zimride have released a carpooling app, connecting you to other people in your area to share car rides. The greenie in me loves this one, because it connects people together to help the environment.

Lending club allows you to borrow money from other Facebook community members, getting better rates then you would banks. This one is really interesting because it operates solely within Facebook.

The one thing that these applications have in common is that they are providing different ways to link people up within the Facebook community.

I’m not sure that a Facebook application designed purely to ‘sell’ things would work. The most successful facebook apps in my opinion will be the ones that:

1. Provide a real benefit to friendship networks.

I think that online renting websites like Rentoid, or book and CD swapping services would work really well in Facebook, because they are services that are useful for your friends.

2. Are part of an idea that people actually want to spread.

Word of mouth marketing 101 : If you want someone to sneeze your idea, the sneezer has to feel good about sneezing it.

3. Stand out from all the other applications.

There are now over 2,000 applications on Facebook – which means it’s not as simple as launching as application. Nick has a few suggestions on how others are spreading the word about their applications. You’ll need to be creative to stand out.

4. Aren’t overtly commercial or spammy.

Remember, Facebook is about friends, not over the top marketing campaigns. So whatever you do, don’t be overtly commercial, and don’t ever spam anyone, or your application is destined for the scrap heap.

Building your own Facebook Application

“So How do I build myself a Facebook App?”, I hear you ask. Well, you could teach yourself. But with a glut of Facebook app developers popping up, there’s probably no need. Whole businesses are setting up just to develop Facebook apps. In fact, there’s even market of Facebook App developers within a Facebook App. Mental.

Feel free to contact me if you need a hand getting started.

Friends with Facebook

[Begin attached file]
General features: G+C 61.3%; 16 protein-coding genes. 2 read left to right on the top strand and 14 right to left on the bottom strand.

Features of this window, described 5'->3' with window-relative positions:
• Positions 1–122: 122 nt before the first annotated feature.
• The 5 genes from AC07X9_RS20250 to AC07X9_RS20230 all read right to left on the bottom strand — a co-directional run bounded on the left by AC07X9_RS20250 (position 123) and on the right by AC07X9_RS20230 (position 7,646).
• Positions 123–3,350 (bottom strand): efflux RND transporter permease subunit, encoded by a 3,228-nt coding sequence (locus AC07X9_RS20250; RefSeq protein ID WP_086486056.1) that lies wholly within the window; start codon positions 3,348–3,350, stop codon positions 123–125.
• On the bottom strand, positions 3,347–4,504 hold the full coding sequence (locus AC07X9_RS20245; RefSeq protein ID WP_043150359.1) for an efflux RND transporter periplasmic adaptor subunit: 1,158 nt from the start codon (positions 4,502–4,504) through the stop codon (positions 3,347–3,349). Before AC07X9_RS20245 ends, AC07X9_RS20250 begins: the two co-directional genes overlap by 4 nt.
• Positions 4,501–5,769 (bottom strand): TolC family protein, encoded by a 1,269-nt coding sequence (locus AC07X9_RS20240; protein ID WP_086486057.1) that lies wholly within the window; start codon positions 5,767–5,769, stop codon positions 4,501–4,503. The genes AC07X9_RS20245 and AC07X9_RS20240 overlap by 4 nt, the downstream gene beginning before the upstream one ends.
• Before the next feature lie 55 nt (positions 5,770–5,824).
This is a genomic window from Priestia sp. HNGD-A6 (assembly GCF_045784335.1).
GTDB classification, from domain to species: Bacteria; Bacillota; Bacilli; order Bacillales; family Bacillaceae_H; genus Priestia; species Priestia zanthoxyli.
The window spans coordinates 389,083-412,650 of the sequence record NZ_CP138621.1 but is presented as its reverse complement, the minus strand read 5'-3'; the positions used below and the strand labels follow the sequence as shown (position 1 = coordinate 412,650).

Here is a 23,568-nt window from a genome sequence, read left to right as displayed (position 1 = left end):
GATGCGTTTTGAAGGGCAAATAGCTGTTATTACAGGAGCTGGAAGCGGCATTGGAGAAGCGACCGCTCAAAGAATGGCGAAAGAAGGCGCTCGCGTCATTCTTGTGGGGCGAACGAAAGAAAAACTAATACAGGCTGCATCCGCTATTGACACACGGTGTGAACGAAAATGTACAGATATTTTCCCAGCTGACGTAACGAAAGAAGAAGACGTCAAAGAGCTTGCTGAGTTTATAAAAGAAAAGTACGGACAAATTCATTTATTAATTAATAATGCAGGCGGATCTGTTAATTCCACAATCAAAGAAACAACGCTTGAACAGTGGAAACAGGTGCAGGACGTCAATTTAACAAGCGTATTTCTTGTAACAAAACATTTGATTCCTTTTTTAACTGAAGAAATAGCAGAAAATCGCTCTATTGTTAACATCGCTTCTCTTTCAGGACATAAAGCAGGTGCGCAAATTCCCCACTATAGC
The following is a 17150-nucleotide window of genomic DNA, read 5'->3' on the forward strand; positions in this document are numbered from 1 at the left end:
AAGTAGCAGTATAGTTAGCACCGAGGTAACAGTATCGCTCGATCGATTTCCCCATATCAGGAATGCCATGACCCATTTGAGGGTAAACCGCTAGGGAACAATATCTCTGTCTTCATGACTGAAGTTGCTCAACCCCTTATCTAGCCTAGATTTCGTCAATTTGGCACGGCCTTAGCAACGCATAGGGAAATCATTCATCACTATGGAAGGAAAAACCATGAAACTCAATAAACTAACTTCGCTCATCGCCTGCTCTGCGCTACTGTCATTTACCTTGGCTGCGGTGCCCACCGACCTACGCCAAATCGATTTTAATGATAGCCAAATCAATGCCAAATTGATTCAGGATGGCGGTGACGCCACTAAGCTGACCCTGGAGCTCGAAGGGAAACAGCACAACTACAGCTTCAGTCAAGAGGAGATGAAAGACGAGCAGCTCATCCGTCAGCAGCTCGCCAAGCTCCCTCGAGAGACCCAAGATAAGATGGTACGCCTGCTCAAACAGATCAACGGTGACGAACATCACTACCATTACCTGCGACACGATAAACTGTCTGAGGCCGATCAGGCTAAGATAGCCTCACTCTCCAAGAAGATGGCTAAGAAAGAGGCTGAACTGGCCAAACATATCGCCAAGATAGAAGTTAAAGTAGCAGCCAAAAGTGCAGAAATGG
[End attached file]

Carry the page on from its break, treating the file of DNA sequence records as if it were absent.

There’s no doubt hottest thing online right now is Facebook. As I type, I’m sure that someone is either inviting you to join Facebook, adding you as their friend, poking you or writing on your wall.

For those who haven’t heard about Facebook, I’m willing to bet that you will have by next week. It’s the latest social networking phenomenon. What started as a website for American College students has now become the next big thing. This month, the number of Facebook users reached 30 million :: and that’s users who are visiting the site at least once a month.

What makes Facebook so addictive, and so viral, is that it’s a great way to stay in touch with friends, work colleagues and anyone else you know. God knows what it has done for workplace productivity, but if you want to connect with your mates and reconnect with old ones, Facebook is the place.

When someone says 30 million users, you can smell the marketers that are trying to cash in on the opportunity. Of course they are. But traditional marketing, via ‘banner advertising’, won’t work here – Valleywag has reported that Facebook is very poor performing, based on click through rates.

I’m not surprised. After all, Facebook is about the connections of friends. And when friends are connecting with friends, they’re not in a frame of mind to be advertised to.

In fact, an application like Facebook proves exactly what The Cluetrain Manifesto promised – that the internet isn’t another marketing channel, but a place for global conversation to thrive. Friends are connecting with friends on Facebook, and everywhere you go you can see that the human voice is alive and well.

So can Facebook be used as a marketing opportunity? And how does one tap into it?

I have a few ideas on the subject, which I’ll talk to you about soon.

PS – Facebook’s CEO, Mark Zuckerburg, is 23! Check him out here at the recent Keynote address that he did. Utterly inspiring and (for a 30 year old like me) totally depressing all at the same time.